We organized this march to say that we are not satisfied with identity politics and virtue signaling. We had, against all better judgment, once again voted for a “lesser of two evils”; the least the evil could do was substantially deviate from the outrageous policies of its predecessor.
On the night of our protest, Minnesota was projected to once again turn blue but a summer of 8 p.m. curfews and facing down the barrels of rifles held by white men fresh off their high school wrestling teams made us wary. Though we had marched on the highway many times throughout the years, we knew it was not without its risks; there had been an attempt, albeit an unsuccessful one, to stop a highway protest we’d organized weeks earlier for the murder of Breonna Taylor.
White supremacists (often including off duty cops) had also made numerous appearances at our events; that summer many of us had watched in horror as a semi-tanker truck barreled through one of the early demonstrations following George Floyd’s murder (the driver was not charged until months later). So we planned extra security, exit routes, and made sure we would have the numbers to take the four lane interstate.
What we did not anticipate was a sudden crackdown by our Democrat governor on highway protests, citing the need to “teach us a lesson” about acceptable demonstration techniques.
Moments before we were to exit the highway, police surrounded the 646 protesters, trapping us between the wall of the exit ramp and a barricade of cops several people thick. Every single one was armed with live ammo, and we could catch glimpses of military fatigues behind them. We were told over loudspeaker to get down on the ground and prepare to be arrested. Observers in the apartments that heard our cries to anyone with a camera to record came out only to be beaten back by cops on horseback wielding tear gas. Someone started chanting: “Get those animals off those horses!”
From the ground, chants were all we could offer. I have vivid memories of a moment when the press were invited to leave the highway over the loudspeaker and I looked up at the wall of armed police casually holding semi automatics as they stared impassively down at us. I turned off the mic. “If the press leave,” I whispered to another organizer, “how many of us do you think will make it off this highway?”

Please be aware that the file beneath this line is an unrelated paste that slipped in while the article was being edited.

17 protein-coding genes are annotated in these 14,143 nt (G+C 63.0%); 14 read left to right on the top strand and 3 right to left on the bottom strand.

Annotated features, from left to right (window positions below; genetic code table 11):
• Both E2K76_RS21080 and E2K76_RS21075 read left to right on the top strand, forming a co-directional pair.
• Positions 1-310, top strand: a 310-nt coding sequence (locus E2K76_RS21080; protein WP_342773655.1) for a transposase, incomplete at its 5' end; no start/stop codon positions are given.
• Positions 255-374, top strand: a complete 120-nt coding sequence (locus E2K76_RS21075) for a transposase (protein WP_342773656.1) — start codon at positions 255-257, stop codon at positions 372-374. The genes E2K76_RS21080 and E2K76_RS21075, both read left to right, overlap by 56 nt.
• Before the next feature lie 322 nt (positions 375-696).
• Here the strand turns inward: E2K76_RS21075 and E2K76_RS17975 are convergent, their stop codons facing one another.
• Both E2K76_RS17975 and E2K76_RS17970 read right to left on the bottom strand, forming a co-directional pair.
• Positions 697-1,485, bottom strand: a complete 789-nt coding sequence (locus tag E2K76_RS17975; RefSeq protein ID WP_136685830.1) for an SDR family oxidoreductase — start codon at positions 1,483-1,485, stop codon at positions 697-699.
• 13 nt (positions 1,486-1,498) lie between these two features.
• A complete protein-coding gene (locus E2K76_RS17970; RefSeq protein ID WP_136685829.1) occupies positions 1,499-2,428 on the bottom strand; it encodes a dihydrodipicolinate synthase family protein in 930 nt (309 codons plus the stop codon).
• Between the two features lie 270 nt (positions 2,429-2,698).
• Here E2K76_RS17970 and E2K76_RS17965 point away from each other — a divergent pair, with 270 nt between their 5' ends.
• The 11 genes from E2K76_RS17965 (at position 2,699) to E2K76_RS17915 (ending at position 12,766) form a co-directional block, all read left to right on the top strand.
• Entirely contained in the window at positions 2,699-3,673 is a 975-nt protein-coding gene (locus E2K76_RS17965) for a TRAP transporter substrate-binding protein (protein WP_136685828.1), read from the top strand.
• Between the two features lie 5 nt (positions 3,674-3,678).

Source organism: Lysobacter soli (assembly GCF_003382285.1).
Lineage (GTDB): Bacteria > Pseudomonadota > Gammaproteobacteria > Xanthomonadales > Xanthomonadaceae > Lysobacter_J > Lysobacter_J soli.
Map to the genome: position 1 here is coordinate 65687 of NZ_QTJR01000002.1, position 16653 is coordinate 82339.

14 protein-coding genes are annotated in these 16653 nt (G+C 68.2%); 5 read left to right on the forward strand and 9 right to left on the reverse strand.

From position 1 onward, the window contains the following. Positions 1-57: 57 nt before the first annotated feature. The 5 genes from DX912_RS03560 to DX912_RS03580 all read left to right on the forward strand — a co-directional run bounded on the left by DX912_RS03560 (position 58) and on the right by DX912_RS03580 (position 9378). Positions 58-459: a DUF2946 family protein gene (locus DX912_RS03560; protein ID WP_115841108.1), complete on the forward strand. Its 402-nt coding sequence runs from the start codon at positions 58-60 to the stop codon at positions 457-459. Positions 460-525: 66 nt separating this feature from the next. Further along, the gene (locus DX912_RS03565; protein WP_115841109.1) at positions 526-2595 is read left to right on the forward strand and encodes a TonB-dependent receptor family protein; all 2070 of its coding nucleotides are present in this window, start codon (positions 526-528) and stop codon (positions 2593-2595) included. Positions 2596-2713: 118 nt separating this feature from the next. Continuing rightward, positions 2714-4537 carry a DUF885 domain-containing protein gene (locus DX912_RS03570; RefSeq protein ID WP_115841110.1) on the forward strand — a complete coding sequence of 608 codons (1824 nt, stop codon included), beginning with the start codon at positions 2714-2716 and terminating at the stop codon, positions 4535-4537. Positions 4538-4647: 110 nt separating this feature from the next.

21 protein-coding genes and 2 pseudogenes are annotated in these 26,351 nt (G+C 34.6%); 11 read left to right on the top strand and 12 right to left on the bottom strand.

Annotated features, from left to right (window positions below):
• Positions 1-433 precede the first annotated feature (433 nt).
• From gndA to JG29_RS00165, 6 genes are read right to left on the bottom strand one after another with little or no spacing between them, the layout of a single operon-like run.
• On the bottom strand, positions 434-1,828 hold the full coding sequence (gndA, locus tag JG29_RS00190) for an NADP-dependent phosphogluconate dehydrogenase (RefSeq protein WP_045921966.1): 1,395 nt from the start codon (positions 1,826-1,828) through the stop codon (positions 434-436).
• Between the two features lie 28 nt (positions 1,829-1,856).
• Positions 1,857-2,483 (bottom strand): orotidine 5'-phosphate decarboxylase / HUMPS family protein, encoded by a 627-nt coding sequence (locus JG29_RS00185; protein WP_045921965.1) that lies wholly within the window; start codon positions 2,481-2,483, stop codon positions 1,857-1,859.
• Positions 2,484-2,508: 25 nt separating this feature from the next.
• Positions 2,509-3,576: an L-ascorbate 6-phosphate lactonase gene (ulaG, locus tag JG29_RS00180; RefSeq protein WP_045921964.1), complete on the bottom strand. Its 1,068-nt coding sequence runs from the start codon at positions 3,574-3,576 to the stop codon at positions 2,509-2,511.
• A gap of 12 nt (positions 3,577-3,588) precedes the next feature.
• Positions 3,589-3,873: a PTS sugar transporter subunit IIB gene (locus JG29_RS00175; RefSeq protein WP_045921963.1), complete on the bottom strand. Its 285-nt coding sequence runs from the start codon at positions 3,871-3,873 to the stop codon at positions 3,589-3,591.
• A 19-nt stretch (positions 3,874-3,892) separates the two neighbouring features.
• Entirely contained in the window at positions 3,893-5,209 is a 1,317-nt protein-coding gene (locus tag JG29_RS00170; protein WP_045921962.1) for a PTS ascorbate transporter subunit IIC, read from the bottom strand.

There is a narrative among liberal Americans, especially white folks, that prizes non-violent demonstrations like ours. They quote Dr. Martin Luther King Jr. and proselytize to us about “changing hearts and minds” and “promoting dialogue between us and police.” In the 5 hours we spent on that highway dancing to Beyoncé and Donna Summer to keep both cold and panic from overwhelming us, not once did the police have anything to say other than commands.
We were armed with nothing but picket signs and microphones. We were children, students, elders, teachers, laborers. And I firmly believe if the cameras had stopped rolling, there would have been casualties that night. What is my life to the empire compared to its buildings, its roads? What kind of ethos is strict nonviolence when more resources were mobilized for an unprecedented mass arrest in our state than has ever been allocated to housing the unhoused?
If I learned any lessons from Democrat leadership in those moments it was not the one they intended. Instead I brought home another cinder of rage to stoke my conviction that this system predicated on disregard for Black life, my life, needs to be destroyed and that capitalism wrapped in progressive language is the major stumbling block to that goal.
I remind my white friend that King said as much in Letter from Birmingham Jail. I remind her that raised hands do not stop a bullet.
Illustration: Atdhe Mula / K2.0.